I tell stories but I also write other articles as a freelancer *for money, because the hustling college life fam.*
I have been interviewed on a local station on colorism. Ask me about the topic and I will go into a two minute rant about the stupidity of colorism being acquitted to preference and its roots being founded in colonialism.
I have also been interviewed and asked to perform spoken words live a few times. I get stage fright every.single.time.
One of my biggest regrets (I blame my parents) is not being able to speak my mother tongue, Kikuyu.
I love to sing.
She was also nice enough to talk to Ink Overflow about her life, art, and performance.
Ink Overflow: When did you decide you wanted to be a poet?
Shingai: I always say I feel like poetry just happened to me. I never decided at any one point that this is what I want to do. I just wrote, and sometimes I was like, “oh lemme perform what I wrote and see how that goes”. Poetry found me.
IO: How do you structure your days?
S: Ohh, God. What is structure? That word does not know the meaning in my messy life. To be honest a lot of the time I just go with the flow, besides class which I have to do lol. Other than that I spend time with friends, watch stuff on ze Internet, try to exercise heh, eat, and read (currently Game of Thrones and Assata Sakur’s autobiography is my reading list)
IO: What would you have done differently if you knew then what you know now?
S: I would have read more African literature growing up. Developed an interest in my national identity earlier.
IO: What is still your biggest challenge?
S: Heh, procrastination. I literally should start a group, “procrastination anonymous” for the likes of me. Also, fear, but like Arya says, “fear cuts deeper than the sword”.
IO: Is poetry full time for you?
Pic. Repost cred (Shira Sozo) What do you see when you see me? Do you see strong independent black woman speaking out for broken humanity? Walking, hips swaying, tongue saying, words speaking self-love, self praising everything about the dark skin? Or do you see me at 16? Criticizing the mirror for being a reflection of God's biggest error? Trying so hard to be other because other is always better… Do you see me then as people pleaser, flimsy paper, floating in the wind of other's destiny? Do you see my piercing eyes? Do you see my curves so well defined? Or do you see my hips and tummy stretchmarks, long and zigzagged like the Zambezi river line? Do you see my online presence, loud, outspoken social media warrior, or do you see me in conversation, soft-spoken listener, afraid of hurting other's feelings… Do you see my pretty or my ugly? My slaying or my breaking? Tell me, what do you see when you see me? Cc: #inkoverflow #april8th #savethedate #theme #beauty #poemsnippet #poetsofinstagram #writersofinstagram
IO: If not what else do you do?
S: I am also a student, currently at Daystar doing a B. A in English Lit. I have a blog at Shingaibelike.com. I am a babysitter to my little brother. And I’m Wonder Woman on the weekends.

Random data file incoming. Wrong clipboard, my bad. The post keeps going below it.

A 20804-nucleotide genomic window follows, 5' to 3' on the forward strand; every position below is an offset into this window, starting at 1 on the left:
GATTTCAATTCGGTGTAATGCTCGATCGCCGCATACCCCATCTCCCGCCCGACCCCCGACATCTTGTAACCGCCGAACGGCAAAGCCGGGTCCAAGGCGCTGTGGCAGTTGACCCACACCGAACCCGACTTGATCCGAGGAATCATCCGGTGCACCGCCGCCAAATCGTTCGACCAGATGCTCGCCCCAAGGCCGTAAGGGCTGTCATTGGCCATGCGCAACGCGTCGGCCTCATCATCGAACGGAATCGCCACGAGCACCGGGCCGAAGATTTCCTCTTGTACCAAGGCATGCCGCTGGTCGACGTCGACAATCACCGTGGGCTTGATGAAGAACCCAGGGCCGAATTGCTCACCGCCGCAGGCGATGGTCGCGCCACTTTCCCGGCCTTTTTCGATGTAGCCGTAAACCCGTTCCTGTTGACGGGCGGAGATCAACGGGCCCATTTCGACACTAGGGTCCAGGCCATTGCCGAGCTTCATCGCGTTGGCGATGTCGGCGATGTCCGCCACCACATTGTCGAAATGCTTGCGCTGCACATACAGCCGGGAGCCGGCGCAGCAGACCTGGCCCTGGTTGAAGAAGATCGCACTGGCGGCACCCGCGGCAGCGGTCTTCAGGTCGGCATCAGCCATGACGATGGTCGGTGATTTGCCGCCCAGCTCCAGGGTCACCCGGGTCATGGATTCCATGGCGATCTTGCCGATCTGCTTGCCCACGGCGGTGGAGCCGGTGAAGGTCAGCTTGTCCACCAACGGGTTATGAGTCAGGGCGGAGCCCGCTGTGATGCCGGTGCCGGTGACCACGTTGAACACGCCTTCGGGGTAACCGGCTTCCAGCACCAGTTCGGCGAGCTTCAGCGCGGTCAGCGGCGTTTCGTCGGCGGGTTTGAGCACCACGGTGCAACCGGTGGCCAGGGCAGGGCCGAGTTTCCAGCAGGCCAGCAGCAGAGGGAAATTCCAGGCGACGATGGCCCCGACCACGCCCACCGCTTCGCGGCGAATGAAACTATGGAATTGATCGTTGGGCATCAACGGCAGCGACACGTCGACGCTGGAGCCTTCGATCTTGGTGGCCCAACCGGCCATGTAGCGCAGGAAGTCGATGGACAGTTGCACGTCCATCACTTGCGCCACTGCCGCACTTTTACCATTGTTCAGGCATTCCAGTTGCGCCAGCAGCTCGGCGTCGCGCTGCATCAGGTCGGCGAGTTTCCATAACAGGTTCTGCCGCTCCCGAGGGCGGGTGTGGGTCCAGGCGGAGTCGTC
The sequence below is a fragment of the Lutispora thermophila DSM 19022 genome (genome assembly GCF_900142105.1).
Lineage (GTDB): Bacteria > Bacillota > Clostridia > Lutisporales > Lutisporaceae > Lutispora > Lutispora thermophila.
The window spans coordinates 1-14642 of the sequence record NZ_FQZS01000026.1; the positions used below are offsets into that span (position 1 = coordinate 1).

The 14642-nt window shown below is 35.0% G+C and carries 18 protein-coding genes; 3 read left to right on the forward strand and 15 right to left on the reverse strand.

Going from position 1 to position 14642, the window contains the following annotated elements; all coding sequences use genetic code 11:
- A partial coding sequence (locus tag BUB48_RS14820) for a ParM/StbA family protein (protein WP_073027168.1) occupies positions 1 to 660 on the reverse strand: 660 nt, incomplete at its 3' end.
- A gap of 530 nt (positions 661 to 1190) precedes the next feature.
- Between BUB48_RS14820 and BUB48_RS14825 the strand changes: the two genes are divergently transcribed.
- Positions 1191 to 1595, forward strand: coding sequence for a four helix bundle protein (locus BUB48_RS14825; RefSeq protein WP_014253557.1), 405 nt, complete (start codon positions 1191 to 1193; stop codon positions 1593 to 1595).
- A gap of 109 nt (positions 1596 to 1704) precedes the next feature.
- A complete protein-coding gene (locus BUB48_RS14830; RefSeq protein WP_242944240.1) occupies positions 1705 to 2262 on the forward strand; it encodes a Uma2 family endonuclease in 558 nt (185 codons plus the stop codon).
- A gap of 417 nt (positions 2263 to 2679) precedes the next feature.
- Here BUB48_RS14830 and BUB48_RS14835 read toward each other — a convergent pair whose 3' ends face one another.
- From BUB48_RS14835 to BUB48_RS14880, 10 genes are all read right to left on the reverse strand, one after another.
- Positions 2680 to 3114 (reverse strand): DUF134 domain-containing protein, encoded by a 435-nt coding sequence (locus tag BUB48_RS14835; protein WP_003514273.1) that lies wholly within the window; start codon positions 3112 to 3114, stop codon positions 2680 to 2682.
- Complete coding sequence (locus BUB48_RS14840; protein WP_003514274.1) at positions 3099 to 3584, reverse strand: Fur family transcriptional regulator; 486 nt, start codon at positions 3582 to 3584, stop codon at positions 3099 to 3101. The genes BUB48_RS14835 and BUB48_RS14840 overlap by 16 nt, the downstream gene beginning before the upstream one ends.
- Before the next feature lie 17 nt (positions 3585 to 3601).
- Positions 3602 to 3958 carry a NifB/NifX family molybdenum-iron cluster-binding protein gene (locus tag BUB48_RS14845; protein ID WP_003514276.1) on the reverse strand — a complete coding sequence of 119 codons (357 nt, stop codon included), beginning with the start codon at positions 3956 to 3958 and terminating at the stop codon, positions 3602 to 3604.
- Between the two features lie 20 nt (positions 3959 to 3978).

IO: How do you marry feminism and your faith?
S: I love this question. Too many people think they oppose each other when they really complement each other. My faith isn’t traditional or religious, it is more relationship and questioning which means reconciling what I have been taught a woman being an afterthought to God’s nature of love. The two ideas contradict. Jesus is my go to because He is the basis of my faith. The cool thing is if you looked at His interactions with women in a patriarchal society, it’s easy to reconcile feminism with faith. I’d even dare to say Jesus was a feminist.
IO: What inspired the last thing you wrote?
S: The last piece I wrote is called Black Girl Voodoo. It is inspired by a Francophone culture class I’m taking where we learned about the Haitian culture of Voodoo and its part in the Haitian revolution. In my mind, I took the difference between what we have been taught to believe about Voodoo and what it actually is as a possible comparison to the misrepresentation of the black girl. It also has a sprinkle of black girl magic inspo in it as an encouragement to keep her shine.
IO: How do you deal with creative blocks?
S: I consume art. That’s the only way to get back on that train. If you need to social media or be entertained by memes.reate, observe the already created. Or just take a break and go watch trash T.V, stalk your crush on so
IO: Do you identify as Pan African?
S: Yaaaaaaasssss fam!
IO: If so what is your definition of Pan-African?
S: Someone who identifies with collective African successes and African losses, knowing our shared experiences are more than our differences. The spirit of Ubuntu/Umoja. The intense desire to prove those who see us, only, as the dark continent wrong.
IO: What is beauty to you?
S: What isn’t beauty to me should be the question heh. I strongly believe there is beauty in everything. Some things you have to dig a little deeper to find it than others but if you’re patient enough you’ll find it. (this applies to people as well). If they exist, they have beauty in them.
IO: What advice do you have for other poets?
S: Write. Read. Write. Listen. Write. Repeat.
S: Give yourself a goal. Work towards it. Have people who will criticize you for the sake of making you better and not for the sake of bringing you down.
Come see Shingai perform tomorrow at Art and Poetry, advance tickets on sale!